This is the first time in 30 years that a European space project has economised by duplicating the "bus" to carry very different instruments. But the savings will be frittered away if the project does not keep to its timetable of launch in 2001. "The risk is that by delaying missions you may save money from year to year, but by extending the programme the cost is much higher by the end," M Bonnet says.
Beyond 2001, ESA is pinning its hopes on the Rosetta project to land a space probe on Comet Wirtanen. This "cornerstone" mission has to be launched in January 2003. (The timing is dictated by the orbit of the comet, which is indifferent to political and financial considerations.) It will cost nearly twice as much as Integral - around 650m ecus.
Rosetta represents the culmination of ESA's Horizon 2000, a programme of pre-planned cornerstone missions supplemented by more modest launches which do not require such long-term commitment. If they are approved, the mission to Mercury, the gravitational radiation telescope and the project to uncover planets around other stars will provide the "cornerstones" of the Horizon 2000 plus programme, stretching to the year 2015.
That may seem far distant, but M Bonnet needs money now to explore the feasibility of the projects. Spying out distant planets will be possible only by using a technique known as interferometry - taking a beam of light or infrared radiation and splitting it up for analysis by two telescopes. The technique, tried successfully on Earth, allows two small telescopes to mimic a single, much larger one. To detect gravitational radiation, M Bonnet believes, will require six satellites, five million kilometres from each other, but "their position must be accurate to a fraction of the size of the hydrogen atom". So, he continued, "we need money from our present budget to do studies to prove by the year 2000 that this is feasible."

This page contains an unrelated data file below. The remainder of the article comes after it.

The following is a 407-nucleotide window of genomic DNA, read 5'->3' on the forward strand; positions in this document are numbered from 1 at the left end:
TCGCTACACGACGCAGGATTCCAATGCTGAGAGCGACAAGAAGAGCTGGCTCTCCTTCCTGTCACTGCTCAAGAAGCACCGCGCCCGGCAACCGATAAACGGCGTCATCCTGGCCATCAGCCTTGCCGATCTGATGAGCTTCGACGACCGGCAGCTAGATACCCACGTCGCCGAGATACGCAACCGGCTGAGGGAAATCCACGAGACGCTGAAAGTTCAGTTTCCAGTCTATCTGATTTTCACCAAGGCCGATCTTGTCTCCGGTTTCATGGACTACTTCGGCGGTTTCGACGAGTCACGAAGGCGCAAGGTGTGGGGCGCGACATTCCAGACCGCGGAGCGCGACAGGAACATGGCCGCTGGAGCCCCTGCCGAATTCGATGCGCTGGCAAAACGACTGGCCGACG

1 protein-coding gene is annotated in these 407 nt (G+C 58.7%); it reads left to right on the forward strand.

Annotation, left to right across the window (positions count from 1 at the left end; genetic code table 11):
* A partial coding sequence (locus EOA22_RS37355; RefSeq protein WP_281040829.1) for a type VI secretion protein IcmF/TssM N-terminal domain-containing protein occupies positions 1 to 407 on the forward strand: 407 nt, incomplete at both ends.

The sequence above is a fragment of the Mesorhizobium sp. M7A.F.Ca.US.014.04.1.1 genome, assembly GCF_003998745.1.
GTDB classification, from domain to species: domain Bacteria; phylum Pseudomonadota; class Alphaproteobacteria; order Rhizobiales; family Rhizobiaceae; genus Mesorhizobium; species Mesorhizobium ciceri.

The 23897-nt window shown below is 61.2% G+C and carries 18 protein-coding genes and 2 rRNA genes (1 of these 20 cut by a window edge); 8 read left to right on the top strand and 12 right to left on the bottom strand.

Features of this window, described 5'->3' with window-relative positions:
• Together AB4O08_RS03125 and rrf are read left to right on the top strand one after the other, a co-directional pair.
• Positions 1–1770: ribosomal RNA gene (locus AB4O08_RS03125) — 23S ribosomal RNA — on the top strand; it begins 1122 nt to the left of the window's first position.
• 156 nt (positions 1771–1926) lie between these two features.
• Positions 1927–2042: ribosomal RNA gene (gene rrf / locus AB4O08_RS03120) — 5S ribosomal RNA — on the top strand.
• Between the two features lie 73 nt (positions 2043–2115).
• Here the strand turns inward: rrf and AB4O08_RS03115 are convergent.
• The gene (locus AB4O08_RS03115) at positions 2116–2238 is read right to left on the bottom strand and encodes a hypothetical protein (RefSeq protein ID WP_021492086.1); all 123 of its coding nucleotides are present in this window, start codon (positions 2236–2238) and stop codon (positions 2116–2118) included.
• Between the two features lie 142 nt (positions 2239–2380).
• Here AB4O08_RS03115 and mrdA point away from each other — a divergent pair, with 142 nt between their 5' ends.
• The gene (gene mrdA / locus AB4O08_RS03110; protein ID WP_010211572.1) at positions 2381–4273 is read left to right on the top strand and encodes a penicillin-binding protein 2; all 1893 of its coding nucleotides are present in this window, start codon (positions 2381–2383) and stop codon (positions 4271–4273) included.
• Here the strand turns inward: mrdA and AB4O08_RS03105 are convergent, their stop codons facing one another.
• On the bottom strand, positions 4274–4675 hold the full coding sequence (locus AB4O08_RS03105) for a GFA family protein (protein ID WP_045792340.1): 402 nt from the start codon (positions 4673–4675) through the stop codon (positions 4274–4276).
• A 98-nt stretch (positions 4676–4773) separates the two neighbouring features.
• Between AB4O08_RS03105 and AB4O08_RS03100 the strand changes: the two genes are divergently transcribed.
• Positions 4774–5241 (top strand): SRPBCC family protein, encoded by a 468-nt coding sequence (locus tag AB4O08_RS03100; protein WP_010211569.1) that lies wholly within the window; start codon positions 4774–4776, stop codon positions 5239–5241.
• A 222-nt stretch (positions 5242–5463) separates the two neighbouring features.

And the budgets for the next five years, to the year 2000, are precisely what Britain wantsreduced.
Britain, M Bonnet said, "was once so enterprising in space, it is a shame to see what has happened". ESA appears to have a large budget, but it amounts to less than 20 per cent of the money that Nasa spends. Europe's total (civil and military) spending on space is around 16 per cent of the US's, though the GDP of the US and of the ESA member states is roughly the same.
At this level of investment, "Europe is sub-critical in space," M Bonnet says. "In the US, due to the effect of the billions of dollars injected into the Strategic Defense Initiative, they are making smaller and cheaper space programmes. Only in space science or in the military can you develop new technology, in other programmes the technology is not pushed to its limits. We in Europe run the risk of being dependent on technology developed in the US because we are obstructed in space science."